Intensive Pharmacy Care Improves Outcomes of Hepatitis C Treatment in a Vulnerable Patient Population at a Safety-Net Hospital
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Treatment of hepatitis C virus (HCV) with direct-acting antiviral (DAA) regimens has resulted in high rates of sustained virologic response (SVR). Treatment of vulnerable populations may be improved by incorporating an on-site intensive specialty pharmacy (ON-ISP).
To describe outcomes of HCV treatment at a safety-net hospital and proportion of subjects achieving SVR for those using the ON-ISP compared to an off-site pharmacy (OFF-SP).
A retrospective cohort study of 219 subjects treated for HCV with DAA at Boston Medical Center was conducted. Subject characteristics, virologic response, and pharmacy services used were recorded. We used multivariable logistic regression to test the association between ON-ISP and SVR after adjusting for covariates.
SVR occurred in 71% of subjects by intention-to-treat (73% among ON-ISP users vs 57% among OFF-SP users) and 95% completing treatment per-protocol (96% among ON-ISP users vs 87% among OFF-SP users). Adjustment for age, sex, ethnicity, insurance, fibrosis, prior treatment, and MELD revealed an increased likelihood of SVR among users of ON-ISP: OR 6.0 (95% CI 1.18–31.0). No significant difference in treatment delay or adverse events was seen among users of either pharmacy type.
HCV treatment with DAA was well tolerated, but the rate of SVR was low (71%) compared to trials. This was due to loss to follow-up, as the per-protocol rate of SVR was much higher (95%). Use of ON-ISP was associated with an increase in SVR and may be valuable for improving care for vulnerable populations.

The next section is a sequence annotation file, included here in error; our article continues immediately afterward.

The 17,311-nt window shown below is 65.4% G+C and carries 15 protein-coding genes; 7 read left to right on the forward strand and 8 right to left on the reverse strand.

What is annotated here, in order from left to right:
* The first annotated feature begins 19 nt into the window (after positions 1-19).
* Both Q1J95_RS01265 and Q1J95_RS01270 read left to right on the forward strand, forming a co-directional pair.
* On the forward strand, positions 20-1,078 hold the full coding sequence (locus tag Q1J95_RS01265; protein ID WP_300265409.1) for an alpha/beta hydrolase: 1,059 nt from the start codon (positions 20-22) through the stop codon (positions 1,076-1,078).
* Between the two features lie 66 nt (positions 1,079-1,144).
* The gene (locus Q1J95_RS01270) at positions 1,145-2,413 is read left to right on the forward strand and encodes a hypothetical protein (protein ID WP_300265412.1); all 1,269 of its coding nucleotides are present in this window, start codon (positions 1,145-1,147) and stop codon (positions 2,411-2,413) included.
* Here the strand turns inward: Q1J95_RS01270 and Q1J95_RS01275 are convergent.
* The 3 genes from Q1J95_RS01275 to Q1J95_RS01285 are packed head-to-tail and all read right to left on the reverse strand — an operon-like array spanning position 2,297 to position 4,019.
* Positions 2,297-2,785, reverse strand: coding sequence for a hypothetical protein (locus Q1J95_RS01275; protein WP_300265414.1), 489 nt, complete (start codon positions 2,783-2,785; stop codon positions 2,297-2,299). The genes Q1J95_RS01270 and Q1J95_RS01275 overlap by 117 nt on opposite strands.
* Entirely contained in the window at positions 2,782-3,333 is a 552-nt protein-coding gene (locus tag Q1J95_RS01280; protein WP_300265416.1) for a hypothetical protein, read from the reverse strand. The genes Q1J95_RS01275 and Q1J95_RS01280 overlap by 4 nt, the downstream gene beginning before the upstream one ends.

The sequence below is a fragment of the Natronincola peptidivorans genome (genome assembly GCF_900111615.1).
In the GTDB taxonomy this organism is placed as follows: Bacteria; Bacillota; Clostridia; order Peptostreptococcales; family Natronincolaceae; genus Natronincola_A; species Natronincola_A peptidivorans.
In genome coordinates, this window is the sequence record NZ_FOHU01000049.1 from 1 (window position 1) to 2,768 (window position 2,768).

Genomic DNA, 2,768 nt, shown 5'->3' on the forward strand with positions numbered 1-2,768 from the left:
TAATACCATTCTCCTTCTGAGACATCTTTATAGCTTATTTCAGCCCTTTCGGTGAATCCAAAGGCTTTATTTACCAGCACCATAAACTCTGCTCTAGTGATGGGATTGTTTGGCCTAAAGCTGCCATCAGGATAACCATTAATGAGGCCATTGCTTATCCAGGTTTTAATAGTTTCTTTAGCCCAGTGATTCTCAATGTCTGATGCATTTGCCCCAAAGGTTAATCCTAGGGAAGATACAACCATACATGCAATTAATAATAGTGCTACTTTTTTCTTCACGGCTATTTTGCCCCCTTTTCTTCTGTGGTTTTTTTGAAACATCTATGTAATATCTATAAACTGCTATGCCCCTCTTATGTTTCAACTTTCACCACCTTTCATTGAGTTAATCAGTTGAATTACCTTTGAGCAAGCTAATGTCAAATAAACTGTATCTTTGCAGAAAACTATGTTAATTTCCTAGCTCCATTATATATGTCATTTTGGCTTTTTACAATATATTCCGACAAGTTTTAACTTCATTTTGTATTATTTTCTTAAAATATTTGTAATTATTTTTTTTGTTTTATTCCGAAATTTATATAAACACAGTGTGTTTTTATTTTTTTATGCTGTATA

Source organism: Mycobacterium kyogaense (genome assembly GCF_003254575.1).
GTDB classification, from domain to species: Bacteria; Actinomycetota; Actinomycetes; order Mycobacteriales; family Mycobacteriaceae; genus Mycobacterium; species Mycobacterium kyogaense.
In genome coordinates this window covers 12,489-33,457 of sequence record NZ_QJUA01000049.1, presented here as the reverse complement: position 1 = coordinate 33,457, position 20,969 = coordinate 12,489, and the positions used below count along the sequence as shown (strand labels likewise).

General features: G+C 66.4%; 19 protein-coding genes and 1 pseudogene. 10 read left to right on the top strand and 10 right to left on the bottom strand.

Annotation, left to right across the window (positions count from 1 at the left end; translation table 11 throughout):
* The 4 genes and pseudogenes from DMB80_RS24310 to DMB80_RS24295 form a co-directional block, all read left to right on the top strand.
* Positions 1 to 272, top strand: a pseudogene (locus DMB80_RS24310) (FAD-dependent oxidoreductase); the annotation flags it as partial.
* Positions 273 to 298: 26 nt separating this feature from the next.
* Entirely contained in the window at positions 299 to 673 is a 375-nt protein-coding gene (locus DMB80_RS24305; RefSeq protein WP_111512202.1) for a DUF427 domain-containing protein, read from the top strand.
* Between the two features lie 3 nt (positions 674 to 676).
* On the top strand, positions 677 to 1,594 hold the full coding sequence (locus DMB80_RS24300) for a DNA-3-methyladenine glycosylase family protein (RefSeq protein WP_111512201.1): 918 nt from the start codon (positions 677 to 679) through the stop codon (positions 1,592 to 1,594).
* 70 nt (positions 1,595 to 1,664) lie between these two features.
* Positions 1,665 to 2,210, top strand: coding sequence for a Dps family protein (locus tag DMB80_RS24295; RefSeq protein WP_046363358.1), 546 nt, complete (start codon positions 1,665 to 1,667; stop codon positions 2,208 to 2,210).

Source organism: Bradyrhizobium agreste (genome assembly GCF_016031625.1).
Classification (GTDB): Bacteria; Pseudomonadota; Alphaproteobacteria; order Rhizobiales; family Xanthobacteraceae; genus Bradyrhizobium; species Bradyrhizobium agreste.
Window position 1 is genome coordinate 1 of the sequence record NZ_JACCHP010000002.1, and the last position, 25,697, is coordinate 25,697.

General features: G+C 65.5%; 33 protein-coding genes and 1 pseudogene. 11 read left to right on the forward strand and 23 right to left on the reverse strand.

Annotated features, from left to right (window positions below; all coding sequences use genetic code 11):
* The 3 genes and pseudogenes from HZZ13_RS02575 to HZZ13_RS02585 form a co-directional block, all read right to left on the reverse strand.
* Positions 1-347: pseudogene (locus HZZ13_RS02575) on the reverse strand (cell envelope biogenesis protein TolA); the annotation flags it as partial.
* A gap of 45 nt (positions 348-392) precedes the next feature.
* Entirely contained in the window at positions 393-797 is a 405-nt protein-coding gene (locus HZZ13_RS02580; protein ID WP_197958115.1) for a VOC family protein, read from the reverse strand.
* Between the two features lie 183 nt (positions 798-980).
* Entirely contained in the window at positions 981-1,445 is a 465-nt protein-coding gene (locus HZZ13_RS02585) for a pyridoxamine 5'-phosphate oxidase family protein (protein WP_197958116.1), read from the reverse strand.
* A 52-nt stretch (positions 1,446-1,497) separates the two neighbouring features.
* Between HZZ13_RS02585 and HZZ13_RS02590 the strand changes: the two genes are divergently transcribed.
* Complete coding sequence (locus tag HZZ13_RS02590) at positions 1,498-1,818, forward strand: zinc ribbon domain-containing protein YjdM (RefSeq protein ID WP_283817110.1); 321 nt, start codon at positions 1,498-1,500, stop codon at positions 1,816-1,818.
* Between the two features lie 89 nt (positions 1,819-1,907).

KeywordsHepatitis C virus Specialty pharmacy Sustained virologic response Safety-net hospital Direct-acting antiviral Clinical pharmacy
Hepatitis C virus
Off-site specialty pharmacy
On-site intensive specialty pharmacy
Sustained virologic response
Dr. Long is supported in part by the National Institute of Diabetes and Digestive and Kidney Diseases K23 DK113252 and the Boston University School of Medicine Department of Medicine Career Investment Award. Dr. Fricker is supported in part by the National Center for Advancing Translational Sciences and National Institutes of Health (BU-CTSI Grant Number 1UL1TR001430). The contents are solely the responsibility of the authors and do not necessarily represent the official views of the NIH.
Compliance with ethical standards
Conflict of interest
There are no known conflicts of interest for any author.
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